26 Problem Area Focus Four problems areas are: Four problems areas are:  Not exhaustive, nor mutually exclusive  Not “deep” conceptual theory Communicate to client Problem area focus Communicate to client Problem area focus  Problem area ensures focus on recognized problem rather than personal weakness E.g. ‘try to discover what you want and need from others and help you learn how to get it’ E.g. ‘try to discover what you want and need from others and help you learn how to get it’

27 Explain Interpersonal Focus Tx focus will be interpersonal satisfaction, not intrapsychic exploration Tx focus will be interpersonal satisfaction, not intrapsychic exploration Educate about link between depressed mood and difficulty getting what we want/need from others Educate about link between depressed mood and difficulty getting what we want/need from others Therapist describes nature of clients interpersonal difficulty Therapist describes nature of clients interpersonal difficulty Agree on goal of improved interpersonal relations Agree on goal of improved interpersonal relations Set expectation: make changes btwn sessions Set expectation: make changes btwn sessions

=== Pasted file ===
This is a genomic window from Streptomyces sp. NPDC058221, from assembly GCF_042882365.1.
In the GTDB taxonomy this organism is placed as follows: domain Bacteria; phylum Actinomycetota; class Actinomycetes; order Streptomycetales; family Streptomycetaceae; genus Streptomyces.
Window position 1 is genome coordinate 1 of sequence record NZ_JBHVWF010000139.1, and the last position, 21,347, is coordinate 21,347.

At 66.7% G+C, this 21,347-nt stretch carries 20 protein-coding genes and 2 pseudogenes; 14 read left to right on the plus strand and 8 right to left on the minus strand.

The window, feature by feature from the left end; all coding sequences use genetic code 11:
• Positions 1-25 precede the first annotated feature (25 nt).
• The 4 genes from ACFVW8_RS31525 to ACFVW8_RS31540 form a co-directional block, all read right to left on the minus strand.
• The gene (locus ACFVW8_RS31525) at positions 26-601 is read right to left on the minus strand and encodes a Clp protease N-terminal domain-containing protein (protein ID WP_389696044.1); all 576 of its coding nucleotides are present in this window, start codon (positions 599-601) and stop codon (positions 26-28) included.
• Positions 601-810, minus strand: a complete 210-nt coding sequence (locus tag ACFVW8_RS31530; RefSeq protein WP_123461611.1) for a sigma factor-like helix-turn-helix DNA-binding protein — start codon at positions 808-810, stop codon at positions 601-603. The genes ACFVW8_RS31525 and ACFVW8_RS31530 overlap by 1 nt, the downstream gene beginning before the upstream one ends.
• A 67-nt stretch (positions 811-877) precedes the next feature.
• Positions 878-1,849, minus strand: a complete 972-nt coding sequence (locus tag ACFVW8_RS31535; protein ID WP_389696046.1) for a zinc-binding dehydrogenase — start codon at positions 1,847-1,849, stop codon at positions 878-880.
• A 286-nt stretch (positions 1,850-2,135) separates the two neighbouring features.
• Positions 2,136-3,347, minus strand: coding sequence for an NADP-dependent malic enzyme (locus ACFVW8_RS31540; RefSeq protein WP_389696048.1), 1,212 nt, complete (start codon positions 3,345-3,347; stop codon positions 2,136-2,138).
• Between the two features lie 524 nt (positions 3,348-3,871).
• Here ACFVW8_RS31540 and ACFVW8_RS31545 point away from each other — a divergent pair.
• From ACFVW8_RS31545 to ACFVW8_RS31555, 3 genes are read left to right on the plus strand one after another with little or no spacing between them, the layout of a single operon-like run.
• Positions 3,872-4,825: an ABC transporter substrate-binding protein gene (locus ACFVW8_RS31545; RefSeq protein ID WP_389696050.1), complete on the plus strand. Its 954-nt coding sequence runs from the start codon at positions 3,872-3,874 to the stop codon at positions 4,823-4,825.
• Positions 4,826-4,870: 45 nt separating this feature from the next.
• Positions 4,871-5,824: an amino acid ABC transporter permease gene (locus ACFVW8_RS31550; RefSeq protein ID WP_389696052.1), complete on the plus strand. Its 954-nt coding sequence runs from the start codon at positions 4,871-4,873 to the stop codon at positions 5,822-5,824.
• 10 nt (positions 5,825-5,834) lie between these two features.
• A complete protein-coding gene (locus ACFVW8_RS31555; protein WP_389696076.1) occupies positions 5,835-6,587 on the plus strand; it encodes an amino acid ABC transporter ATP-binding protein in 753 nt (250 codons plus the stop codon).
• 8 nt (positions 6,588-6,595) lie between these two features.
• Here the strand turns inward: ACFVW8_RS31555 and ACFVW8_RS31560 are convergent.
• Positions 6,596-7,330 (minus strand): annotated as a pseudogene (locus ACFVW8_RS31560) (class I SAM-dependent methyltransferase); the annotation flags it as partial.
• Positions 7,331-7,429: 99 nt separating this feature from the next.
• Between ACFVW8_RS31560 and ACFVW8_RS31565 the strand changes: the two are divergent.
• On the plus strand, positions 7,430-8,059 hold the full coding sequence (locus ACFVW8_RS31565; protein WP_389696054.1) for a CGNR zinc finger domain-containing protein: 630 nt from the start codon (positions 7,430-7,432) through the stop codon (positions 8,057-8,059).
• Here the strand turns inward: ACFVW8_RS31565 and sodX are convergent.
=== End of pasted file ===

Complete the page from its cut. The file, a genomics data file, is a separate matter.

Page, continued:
28 Setting Treatment Contract Set 2 –3 treatment goals with client related to problem area focus Set 2 –3 treatment goals with client related to problem area focus Ask client what would be the: Ask client what would be the:  Best possible outcome  Most expectable outcome  Worst possible outcome Describe expected Duration and Frequency of treatment (12-16 weeks) Describe expected Duration and Frequency of treatment (12-16 weeks)

29 Teaching Client Their Role in IPT “Talk about things that affect you emotionally “Talk about things that affect you emotionally “Your responsibility to select topics that are most important to you” “Your responsibility to select topics that are most important to you” “No right or wrong thing to talk about” “No right or wrong thing to talk about” “When important feelings emerge, raise them” “When important feelings emerge, raise them”  “including feeling about me or the therapy”

30 Starting Intermediate Sessions Initial Assessment and Development of Treatment Contract Typically 2-3 Sessions Initial Assessment and Development of Treatment Contract Typically 2-3 Sessions Important tasks of Intermediate Sessions: Important tasks of Intermediate Sessions:  Help client discuss topics pertinent to problem area  Attend to clients affective state  Assist client in discussing therapeutic relationship  Prevent client from sabotaging treatment